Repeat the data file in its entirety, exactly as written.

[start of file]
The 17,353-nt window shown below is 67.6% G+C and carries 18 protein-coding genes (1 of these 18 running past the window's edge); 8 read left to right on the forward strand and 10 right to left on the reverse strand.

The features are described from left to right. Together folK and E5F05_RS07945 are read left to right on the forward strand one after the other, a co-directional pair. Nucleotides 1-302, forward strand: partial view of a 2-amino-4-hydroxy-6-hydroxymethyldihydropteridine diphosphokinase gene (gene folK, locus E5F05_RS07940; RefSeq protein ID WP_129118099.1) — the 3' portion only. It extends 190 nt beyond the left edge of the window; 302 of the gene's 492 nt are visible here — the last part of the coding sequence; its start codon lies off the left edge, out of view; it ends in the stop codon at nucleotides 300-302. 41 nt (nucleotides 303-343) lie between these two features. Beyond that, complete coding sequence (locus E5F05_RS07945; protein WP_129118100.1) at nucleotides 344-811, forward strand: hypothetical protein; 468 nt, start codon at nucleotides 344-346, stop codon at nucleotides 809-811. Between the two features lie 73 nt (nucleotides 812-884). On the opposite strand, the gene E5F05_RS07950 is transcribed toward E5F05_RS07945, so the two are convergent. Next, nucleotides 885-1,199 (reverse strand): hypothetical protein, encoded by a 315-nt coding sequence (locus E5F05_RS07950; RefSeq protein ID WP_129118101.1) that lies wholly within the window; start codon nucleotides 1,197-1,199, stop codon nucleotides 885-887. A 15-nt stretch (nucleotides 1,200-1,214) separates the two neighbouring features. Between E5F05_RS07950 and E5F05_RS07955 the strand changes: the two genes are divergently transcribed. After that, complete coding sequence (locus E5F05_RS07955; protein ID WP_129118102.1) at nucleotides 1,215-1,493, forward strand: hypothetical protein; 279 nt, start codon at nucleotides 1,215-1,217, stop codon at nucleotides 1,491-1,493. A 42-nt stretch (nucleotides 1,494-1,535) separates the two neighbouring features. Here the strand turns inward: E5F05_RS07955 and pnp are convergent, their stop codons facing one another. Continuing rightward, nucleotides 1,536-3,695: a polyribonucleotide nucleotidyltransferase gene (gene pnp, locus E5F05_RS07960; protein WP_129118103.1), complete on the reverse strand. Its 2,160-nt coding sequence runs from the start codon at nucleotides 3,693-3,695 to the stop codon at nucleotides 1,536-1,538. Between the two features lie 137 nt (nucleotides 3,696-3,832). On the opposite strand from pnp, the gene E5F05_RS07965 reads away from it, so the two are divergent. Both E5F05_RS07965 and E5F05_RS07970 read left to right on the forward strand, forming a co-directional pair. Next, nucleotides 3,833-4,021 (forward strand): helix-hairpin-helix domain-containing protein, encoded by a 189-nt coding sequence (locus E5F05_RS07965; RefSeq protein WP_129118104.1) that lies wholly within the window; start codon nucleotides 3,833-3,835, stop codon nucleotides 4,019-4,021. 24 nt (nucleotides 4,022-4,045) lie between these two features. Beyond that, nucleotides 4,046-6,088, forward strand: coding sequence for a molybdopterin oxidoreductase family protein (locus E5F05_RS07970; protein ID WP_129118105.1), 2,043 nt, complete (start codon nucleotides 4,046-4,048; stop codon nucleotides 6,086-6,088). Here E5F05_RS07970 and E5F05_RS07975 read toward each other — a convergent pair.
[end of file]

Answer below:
The 17,353-nt window shown below is 67.6% G+C and carries 18 protein-coding genes (1 of these 18 running past the window's edge); 8 read left to right on the forward strand and 10 right to left on the reverse strand.

The features are described from left to right. Together folK and E5F05_RS07945 are read left to right on the forward strand one after the other, a co-directional pair. Nucleotides 1-302, forward strand: partial view of a 2-amino-4-hydroxy-6-hydroxymethyldihydropteridine diphosphokinase gene (gene folK, locus E5F05_RS07940; RefSeq protein ID WP_129118099.1) — the 3' portion only. It extends 190 nt beyond the left edge of the window; 302 of the gene's 492 nt are visible here — the last part of the coding sequence; its start codon lies off the left edge, out of view; it ends in the stop codon at nucleotides 300-302. 41 nt (nucleotides 303-343) lie between these two features. Beyond that, complete coding sequence (locus E5F05_RS07945; protein WP_129118100.1) at nucleotides 344-811, forward strand: hypothetical protein; 468 nt, start codon at nucleotides 344-346, stop codon at nucleotides 809-811. Between the two features lie 73 nt (nucleotides 812-884). On the opposite strand, the gene E5F05_RS07950 is transcribed toward E5F05_RS07945, so the two are convergent. Next, nucleotides 885-1,199 (reverse strand): hypothetical protein, encoded by a 315-nt coding sequence (locus E5F05_RS07950; RefSeq protein ID WP_129118101.1) that lies wholly within the window; start codon nucleotides 1,197-1,199, stop codon nucleotides 885-887. A 15-nt stretch (nucleotides 1,200-1,214) separates the two neighbouring features. Between E5F05_RS07950 and E5F05_RS07955 the strand changes: the two genes are divergently transcribed. After that, complete coding sequence (locus E5F05_RS07955; protein ID WP_129118102.1) at nucleotides 1,215-1,493, forward strand: hypothetical protein; 279 nt, start codon at nucleotides 1,215-1,217, stop codon at nucleotides 1,491-1,493. A 42-nt stretch (nucleotides 1,494-1,535) separates the two neighbouring features. Here the strand turns inward: E5F05_RS07955 and pnp are convergent, their stop codons facing one another. Continuing rightward, nucleotides 1,536-3,695: a polyribonucleotide nucleotidyltransferase gene (gene pnp, locus E5F05_RS07960; protein WP_129118103.1), complete on the reverse strand. Its 2,160-nt coding sequence runs from the start codon at nucleotides 3,693-3,695 to the stop codon at nucleotides 1,536-1,538. Between the two features lie 137 nt (nucleotides 3,696-3,832). On the opposite strand from pnp, the gene E5F05_RS07965 reads away from it, so the two are divergent. Both E5F05_RS07965 and E5F05_RS07970 read left to right on the forward strand, forming a co-directional pair. Next, nucleotides 3,833-4,021 (forward strand): helix-hairpin-helix domain-containing protein, encoded by a 189-nt coding sequence (locus E5F05_RS07965; RefSeq protein WP_129118104.1) that lies wholly within the window; start codon nucleotides 3,833-3,835, stop codon nucleotides 4,019-4,021. 24 nt (nucleotides 4,022-4,045) lie between these two features. Beyond that, nucleotides 4,046-6,088, forward strand: coding sequence for a molybdopterin oxidoreductase family protein (locus E5F05_RS07970; protein ID WP_129118105.1), 2,043 nt, complete (start codon nucleotides 4,046-4,048; stop codon nucleotides 6,086-6,088). Here E5F05_RS07970 and E5F05_RS07975 read toward each other — a convergent pair.